Monday, September 23, 2013

Varieties of Inflation

To the consumer, it's inflation when the price of something we use gets more expensive. If it gets cheaper, we usually don't notice. That's why economists rely on more scientific characterizations.

General increases in prices have several kinds of causes. One is an unpredicted scarcity of crucial goods, like energy or food. Those are volatile, and don't say much about the general economy anyway, however unpeasant they are for the population. More general inflation is too much money chasing too few goods. That usually means that the economy is running at full capacity, and unemployment is very low - so that wages go up and drive the price of everything else up.

The great bugaboo of inflationistas is runaway inflation. Essentially that only happens when goverments start (and continue) to pay for stuff with money they have neither collected in taxes nor borrowed.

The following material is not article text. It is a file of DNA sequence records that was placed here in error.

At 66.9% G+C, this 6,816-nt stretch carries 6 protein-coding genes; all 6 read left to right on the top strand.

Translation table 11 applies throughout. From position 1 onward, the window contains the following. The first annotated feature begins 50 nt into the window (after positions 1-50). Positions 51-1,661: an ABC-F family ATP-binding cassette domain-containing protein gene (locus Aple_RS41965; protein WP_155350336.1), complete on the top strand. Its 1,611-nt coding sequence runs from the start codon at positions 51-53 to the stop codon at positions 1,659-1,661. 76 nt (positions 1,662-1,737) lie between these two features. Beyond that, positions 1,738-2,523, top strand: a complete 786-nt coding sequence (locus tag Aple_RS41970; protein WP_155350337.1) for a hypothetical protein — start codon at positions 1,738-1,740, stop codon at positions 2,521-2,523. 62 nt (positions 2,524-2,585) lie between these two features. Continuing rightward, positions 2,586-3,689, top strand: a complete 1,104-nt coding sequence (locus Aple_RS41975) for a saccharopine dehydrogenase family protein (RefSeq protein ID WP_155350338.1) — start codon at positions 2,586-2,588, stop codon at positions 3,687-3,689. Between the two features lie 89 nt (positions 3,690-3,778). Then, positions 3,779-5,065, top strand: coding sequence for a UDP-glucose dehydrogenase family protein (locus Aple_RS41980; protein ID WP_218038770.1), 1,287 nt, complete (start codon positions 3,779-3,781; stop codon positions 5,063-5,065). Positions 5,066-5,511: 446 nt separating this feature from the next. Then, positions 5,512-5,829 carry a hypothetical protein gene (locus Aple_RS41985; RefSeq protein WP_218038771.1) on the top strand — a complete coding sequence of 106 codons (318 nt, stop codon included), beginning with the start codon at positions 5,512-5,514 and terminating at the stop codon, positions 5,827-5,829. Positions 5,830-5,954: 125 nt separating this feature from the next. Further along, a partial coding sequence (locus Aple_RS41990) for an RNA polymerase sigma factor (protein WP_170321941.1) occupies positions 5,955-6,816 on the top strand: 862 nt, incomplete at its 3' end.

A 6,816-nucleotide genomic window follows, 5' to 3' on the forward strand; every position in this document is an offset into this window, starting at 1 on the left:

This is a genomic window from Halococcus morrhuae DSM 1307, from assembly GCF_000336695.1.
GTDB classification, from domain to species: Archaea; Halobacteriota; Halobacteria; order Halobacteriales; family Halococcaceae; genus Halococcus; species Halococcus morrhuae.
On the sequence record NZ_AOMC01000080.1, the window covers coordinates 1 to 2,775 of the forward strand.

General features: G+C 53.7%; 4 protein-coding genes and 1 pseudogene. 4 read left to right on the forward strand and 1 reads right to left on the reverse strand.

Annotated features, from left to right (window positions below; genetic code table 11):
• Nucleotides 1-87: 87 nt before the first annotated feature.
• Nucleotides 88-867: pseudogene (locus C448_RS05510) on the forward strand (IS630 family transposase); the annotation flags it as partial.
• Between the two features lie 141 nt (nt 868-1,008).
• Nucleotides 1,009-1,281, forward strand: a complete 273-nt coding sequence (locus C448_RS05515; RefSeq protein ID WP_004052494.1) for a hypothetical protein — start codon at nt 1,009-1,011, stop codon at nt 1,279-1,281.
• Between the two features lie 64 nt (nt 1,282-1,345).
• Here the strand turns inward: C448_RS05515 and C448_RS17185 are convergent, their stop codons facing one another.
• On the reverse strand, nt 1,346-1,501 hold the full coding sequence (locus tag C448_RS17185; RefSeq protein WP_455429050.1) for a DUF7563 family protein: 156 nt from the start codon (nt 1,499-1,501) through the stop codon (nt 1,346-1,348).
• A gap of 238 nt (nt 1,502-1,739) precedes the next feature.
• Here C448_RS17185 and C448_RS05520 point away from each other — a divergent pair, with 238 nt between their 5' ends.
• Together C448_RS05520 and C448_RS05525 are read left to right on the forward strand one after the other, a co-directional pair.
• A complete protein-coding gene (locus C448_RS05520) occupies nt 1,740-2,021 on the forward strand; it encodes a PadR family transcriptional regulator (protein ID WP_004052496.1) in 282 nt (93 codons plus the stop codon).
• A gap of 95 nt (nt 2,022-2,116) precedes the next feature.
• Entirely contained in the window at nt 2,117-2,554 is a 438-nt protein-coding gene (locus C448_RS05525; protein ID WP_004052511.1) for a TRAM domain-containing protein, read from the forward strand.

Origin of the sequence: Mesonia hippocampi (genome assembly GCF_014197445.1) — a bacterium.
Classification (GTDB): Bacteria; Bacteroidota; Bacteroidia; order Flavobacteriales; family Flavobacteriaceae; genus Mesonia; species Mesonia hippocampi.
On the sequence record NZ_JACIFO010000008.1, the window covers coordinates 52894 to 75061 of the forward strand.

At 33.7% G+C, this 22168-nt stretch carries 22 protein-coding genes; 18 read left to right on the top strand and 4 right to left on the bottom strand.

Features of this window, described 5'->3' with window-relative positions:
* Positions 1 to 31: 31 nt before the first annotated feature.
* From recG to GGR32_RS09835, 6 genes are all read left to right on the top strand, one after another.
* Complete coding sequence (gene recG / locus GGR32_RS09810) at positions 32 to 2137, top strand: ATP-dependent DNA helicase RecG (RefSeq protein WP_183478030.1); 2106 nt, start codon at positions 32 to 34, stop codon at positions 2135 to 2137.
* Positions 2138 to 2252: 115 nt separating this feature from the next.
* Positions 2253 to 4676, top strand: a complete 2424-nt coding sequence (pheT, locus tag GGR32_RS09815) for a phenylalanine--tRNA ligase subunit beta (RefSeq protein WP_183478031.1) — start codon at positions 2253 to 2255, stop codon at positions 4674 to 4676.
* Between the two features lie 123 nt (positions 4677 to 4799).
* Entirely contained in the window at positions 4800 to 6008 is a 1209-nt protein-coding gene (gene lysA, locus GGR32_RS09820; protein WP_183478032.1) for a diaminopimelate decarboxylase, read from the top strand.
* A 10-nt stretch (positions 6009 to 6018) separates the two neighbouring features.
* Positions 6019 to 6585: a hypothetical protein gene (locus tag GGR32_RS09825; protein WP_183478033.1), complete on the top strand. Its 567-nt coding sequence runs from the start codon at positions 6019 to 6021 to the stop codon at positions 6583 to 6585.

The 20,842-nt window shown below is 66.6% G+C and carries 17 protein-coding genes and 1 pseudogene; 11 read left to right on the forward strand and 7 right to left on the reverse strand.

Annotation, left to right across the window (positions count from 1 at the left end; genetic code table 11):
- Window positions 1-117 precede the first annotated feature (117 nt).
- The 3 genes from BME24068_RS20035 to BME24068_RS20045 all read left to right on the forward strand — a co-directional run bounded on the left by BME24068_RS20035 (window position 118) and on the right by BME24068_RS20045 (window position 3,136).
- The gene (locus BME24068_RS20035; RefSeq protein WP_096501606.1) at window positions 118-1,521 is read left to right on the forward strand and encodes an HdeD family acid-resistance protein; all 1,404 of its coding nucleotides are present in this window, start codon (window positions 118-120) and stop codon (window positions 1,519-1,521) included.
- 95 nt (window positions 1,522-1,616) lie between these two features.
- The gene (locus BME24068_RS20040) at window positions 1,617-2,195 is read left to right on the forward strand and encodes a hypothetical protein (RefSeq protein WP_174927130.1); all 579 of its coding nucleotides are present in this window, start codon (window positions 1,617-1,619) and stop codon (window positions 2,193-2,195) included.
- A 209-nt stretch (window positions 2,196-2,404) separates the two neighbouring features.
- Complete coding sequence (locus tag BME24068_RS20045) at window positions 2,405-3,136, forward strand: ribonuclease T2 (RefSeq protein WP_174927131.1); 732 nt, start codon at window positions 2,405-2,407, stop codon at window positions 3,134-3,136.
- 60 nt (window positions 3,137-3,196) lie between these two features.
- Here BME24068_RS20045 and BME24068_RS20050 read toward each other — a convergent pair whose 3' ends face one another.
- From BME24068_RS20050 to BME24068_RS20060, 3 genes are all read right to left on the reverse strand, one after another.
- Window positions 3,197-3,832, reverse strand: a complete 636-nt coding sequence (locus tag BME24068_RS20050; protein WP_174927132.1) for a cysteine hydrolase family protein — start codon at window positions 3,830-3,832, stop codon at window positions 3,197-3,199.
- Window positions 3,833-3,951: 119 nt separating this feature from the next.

There are other causes (capital flows, say) but the bottom line is that the bad effects of inflation are that it (a)confounds planning, (b)penalizes savers, (c)rewards debtors - which is not a bad effect if you are a debtor, and (d)makes it hard to borrow, because of (b).

Those who try to say inflation helps the rich and hurts the poor are mostly wrong. Savers are mostly rich. Many debtors are poor. Of course a, b, and d can hurt almost anybody, but their are times (of low aggregate demand) when inflation is an excellent thing for most of the people, because it pumps up spending and jobs.